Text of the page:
Did I just imply that by paying more for martial arts that you get better training and ipso facto can dust more fools in the streets? I mean, yeah--to a point. I usually try to avoid drawing comparisons between Brazilian Jiu Jitsu and mixed martial arts, but here it will be necessary. Going back to UFC 1, we all learned that BJJ is the most effective martial art against someone trained (or untrained for that matter) in any other martial art. Royce Gracie dismantled a a well-known boxer in Art Jimmerson, then the Shootfighter Ken Shamrock, and then finally a kickboxer, Gerard Gordeau. All of whom were, respectfully, masters in their field. MMA has since evolved and in that area the case can be made for BJJ being enough, or not. To the point: BJJ is at the pinnacle for effective martial arts. It's proven time and time again. Helio Gracie once said that "a knockout is a win on accident," and I've always loved that train of thought. I don't mean to take away from any martial art--because mutual respect--but let's keep in mind that we're paying to learn how A) not to die in a fight and B) how to kill. Any kind of martial arts background is better than none, but BJJ don't get bent out of shape over the price when we consider what an average Blue Belt can do to an average punk.

All that in mind, a lot of school offer tiered memberships over flat rates. For instance, you may be able to find a school around you that offers 1 or 2 classes a week + an open mat for a smaller monthly fee. Or, even with the gaining popularity of BJJ, you may be able to shop around and find a school with a more affordable rates; though I wouldn't expect much of a difference. But you may be able to find a school run by a higher belt (Purple or Brown) that may not charge as much as Black Belt level training. Hey, food for thought anyway; and if you're not a Purple or Brown yourself, then who cares? It's better to be on the mats (somehow) than not.
Buying a gi isn't cheap, either. While no gi BJJ is an option, I highly encourage you to train in the gi--or both. No gi grappling is more popular now with the seamless transition to MMA, but the gi is jiu jitsu. But if you're in a pinch and want to keep training while you work out your expenses and save for a gi, no gi is a great option to keep training. My friends at VVV Fight Co will get you fitted up for both, so go holla!

Also keep in mind that you'll be replacing your time doing something else with time on the mat. Additionally, you're--eventually--going to want to make dietary changes, too. Those are two good opportunities to refine your budget to ensure your monthly tuition isn't an issue. Personally, I stopped going out on weekends as much because I didn't want to waste all the time I put in on the mats and throw away my physical progress on 12 beers and fried food. Keeping it real, a weekend night out is like $50.00 USD--and that's on the low end. Stay home two weekends and you've pretty much doubled your gains right there by investing in BJJ :).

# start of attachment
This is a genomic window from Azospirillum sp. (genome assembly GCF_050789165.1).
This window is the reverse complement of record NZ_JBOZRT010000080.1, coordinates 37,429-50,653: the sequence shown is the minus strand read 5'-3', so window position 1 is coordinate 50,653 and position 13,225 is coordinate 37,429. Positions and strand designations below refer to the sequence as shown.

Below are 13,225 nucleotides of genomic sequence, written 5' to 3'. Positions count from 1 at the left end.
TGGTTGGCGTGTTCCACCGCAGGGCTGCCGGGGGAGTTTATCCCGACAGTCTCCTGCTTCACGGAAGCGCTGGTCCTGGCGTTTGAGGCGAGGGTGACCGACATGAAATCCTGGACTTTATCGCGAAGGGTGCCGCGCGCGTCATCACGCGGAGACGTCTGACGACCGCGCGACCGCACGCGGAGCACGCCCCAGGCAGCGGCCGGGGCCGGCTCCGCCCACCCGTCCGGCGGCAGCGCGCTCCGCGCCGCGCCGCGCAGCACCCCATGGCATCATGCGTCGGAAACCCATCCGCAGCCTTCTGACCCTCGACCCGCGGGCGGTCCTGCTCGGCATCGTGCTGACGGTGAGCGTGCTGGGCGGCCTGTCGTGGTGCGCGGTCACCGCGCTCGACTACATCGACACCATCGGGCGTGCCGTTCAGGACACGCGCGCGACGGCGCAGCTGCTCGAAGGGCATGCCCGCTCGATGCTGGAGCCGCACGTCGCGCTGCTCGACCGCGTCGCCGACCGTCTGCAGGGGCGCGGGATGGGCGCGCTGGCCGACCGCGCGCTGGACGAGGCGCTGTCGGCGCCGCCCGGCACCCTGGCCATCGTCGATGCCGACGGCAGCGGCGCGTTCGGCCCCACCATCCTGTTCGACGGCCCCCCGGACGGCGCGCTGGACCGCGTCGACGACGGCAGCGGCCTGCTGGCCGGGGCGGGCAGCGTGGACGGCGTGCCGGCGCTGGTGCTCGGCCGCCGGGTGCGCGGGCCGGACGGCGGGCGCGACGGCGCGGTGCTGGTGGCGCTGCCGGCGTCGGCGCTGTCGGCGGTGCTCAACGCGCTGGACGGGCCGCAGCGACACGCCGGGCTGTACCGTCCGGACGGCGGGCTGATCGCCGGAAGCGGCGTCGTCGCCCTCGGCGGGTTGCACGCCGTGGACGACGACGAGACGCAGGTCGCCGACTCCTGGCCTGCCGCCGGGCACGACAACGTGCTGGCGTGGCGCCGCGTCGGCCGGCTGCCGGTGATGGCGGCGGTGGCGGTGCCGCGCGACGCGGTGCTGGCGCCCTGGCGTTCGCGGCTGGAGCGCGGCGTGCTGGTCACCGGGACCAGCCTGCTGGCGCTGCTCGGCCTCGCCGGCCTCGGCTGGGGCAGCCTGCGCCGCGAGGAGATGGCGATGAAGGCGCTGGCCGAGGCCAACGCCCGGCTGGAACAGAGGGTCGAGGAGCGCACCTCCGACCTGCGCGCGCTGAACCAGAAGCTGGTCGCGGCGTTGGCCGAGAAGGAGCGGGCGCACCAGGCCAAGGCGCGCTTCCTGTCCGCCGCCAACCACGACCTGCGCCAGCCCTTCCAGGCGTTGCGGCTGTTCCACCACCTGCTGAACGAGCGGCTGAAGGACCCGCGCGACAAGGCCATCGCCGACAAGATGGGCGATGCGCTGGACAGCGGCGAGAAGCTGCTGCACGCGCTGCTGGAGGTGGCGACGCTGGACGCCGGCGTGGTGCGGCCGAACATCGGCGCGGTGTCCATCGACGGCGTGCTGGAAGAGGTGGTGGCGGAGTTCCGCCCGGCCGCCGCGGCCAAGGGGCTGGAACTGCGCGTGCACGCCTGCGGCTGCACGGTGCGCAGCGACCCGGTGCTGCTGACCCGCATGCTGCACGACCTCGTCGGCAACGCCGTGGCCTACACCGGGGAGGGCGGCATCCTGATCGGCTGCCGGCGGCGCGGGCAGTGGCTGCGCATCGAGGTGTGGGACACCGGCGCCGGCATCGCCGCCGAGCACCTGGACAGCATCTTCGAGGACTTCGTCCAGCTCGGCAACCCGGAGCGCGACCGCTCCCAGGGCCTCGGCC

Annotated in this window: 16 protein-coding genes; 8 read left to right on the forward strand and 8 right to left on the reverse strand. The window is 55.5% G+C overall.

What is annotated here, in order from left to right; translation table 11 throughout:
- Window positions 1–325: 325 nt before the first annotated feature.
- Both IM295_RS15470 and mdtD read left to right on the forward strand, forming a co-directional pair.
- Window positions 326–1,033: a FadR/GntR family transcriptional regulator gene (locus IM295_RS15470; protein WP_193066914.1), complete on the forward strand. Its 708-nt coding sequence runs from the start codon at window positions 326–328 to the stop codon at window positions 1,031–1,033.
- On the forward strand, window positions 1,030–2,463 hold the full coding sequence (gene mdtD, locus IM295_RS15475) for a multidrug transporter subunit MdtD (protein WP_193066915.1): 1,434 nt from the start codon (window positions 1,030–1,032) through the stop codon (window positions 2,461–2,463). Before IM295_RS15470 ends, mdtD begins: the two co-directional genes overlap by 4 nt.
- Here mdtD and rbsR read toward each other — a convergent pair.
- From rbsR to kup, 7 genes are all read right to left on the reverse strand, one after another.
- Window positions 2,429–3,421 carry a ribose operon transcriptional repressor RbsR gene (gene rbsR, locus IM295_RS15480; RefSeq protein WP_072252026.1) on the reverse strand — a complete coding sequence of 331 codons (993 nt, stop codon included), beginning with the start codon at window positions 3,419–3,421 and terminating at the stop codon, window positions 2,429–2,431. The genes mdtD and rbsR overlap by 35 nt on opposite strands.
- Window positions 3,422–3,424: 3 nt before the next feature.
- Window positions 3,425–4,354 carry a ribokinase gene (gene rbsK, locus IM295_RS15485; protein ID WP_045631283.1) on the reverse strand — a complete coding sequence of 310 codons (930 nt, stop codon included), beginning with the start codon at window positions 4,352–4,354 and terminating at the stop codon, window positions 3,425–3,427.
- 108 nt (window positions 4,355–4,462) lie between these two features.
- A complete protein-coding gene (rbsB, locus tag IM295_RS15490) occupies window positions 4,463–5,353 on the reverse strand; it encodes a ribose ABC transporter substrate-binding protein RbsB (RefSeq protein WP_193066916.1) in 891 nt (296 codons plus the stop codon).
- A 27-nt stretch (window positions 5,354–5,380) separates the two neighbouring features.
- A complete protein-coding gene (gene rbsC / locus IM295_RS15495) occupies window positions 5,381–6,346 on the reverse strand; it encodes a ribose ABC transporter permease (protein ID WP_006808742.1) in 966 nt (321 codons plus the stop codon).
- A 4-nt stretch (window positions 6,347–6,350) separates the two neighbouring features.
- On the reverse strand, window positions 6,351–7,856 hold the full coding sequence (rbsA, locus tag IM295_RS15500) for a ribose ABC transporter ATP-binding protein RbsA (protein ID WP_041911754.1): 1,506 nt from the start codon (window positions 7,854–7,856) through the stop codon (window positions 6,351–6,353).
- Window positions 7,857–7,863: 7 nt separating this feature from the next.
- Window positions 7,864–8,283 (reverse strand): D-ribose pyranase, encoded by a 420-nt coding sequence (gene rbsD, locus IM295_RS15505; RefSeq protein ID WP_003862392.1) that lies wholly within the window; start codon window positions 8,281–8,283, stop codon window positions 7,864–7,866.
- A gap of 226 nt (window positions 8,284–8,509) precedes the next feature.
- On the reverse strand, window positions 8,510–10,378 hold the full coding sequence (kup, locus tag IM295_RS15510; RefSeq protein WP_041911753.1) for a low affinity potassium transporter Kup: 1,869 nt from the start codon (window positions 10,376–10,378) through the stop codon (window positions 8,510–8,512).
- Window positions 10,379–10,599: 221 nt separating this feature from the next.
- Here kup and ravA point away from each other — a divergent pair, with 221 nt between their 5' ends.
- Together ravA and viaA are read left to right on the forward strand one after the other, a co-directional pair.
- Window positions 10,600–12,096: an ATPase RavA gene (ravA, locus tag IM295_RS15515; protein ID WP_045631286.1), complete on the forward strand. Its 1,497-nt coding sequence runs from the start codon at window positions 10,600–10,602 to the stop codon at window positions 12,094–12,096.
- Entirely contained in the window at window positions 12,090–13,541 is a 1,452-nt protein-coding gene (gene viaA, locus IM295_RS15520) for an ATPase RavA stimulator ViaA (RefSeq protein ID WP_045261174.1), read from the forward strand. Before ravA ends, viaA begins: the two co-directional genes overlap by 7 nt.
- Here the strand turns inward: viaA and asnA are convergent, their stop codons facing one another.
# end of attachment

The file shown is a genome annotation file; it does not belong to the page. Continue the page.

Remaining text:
So while I will agree that this life isn't cheap, but we both know it's worth it. Personally, I look at BJJ as my second shot at life. By that I mean that I look at BJJ as my opportunity to do something that I love forever; and maybe one day earn a Black Belt and do it professionally as an instructor. So, for me, BJJ is an investment. Maybe for you it's something else; but for all of us it means bonds of friendship that you can't find just anywhere. Yes BJJ is expensive, but now that you know what's up, can you really afford not to pay for it? Doubt it, homie.

This week's sponsors:

VVV Fight Co.
Gis, no gi shorts, super rad tshirts, and even cooler people.
Top of the line products, I'll guarantee it.
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Left Hand Pass

Left Hand Pass is that new BJJ ish you been hearing about, but didn't know the links--I got you, dawg. My friend, Jake Miclot, and his crew got their new brand of BJJ life by way of a dope BJJ podcast and shirts. Check them out, give them some love.
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Q5 Sports Nutrition

You need supplements, Q5 has the supplements. Why Q5? Because it's for grapplers. Designed for the person grinding on the mats.
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Sunday, December 20, 2015

Grappling with Guys, for Women

The world of fighting is predominately a male world. Traditionally, guys are the ones always going off to battle; or are quick to knuckle-up in at parking lot duster outside of your local watering hole. Now that's not to say that women are excluded, but it is to say that women who fight are the exception. Just check out your garden variety World Star Hip Hop videos, the majority of those fights are going to be guys, but you will find some ladies mixing it up there as well, but again, it is the exception to see females in such an aggressive state. Ironically, though, history is FULL of sweet stories and tales of female warriors. Joan of Arc, Shieldmaidens of Norse mythology, Calamity Jane, just to name a few (way more here).
"Joan of Arc in Battle" by Hermann Anton Stilke

In Brazilian Jiu-Jitsu, we do have a lot of great female competitors, and the female brackets are only getting bigger every year. So with that in mind I thought it would be good to revisit one of our most famous topics of rolling with girls, but this time explore it from the female perspective.